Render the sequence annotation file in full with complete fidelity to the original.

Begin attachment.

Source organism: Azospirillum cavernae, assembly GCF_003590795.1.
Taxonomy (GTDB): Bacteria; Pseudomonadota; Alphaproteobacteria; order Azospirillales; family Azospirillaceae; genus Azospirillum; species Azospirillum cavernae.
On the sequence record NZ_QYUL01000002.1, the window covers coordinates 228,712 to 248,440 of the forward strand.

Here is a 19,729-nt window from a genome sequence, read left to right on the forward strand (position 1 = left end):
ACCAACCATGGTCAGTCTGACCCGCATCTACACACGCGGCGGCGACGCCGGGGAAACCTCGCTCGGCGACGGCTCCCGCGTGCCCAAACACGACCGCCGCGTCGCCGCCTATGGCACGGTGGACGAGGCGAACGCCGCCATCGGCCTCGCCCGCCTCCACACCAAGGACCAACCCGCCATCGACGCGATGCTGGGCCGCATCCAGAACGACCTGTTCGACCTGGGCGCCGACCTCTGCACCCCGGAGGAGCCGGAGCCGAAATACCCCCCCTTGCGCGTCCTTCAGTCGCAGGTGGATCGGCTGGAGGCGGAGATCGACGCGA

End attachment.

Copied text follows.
Source organism: Azospirillum cavernae, assembly GCF_003590795.1.
Taxonomy (GTDB): Bacteria; Pseudomonadota; Alphaproteobacteria; order Azospirillales; family Azospirillaceae; genus Azospirillum; species Azospirillum cavernae.
On the sequence record NZ_QYUL01000002.1, the window covers coordinates 228,712 to 248,440 of the forward strand.

Here is a 19,729-nt window from a genome sequence, read left to right on the forward strand (position 1 = left end):
ACCAACCATGGTCAGTCTGACCCGCATCTACACACGCGGCGGCGACGCCGGGGAAACCTCGCTCGGCGACGGCTCCCGCGTGCCCAAACACGACCGCCGCGTCGCCGCCTATGGCACGGTGGACGAGGCGAACGCCGCCATCGGCCTCGCCCGCCTCCACACCAAGGACCAACCCGCCATCGACGCGATGCTGGGCCGCATCCAGAACGACCTGTTCGACCTGGGCGCCGACCTCTGCACCCCGGAGGAGCCGGAGCCGAAATACCCCCCCTTGCGCGTCCTTCAGTCGCAGGTGGATCGGCTGGAGGCGGAGATCGACGCGA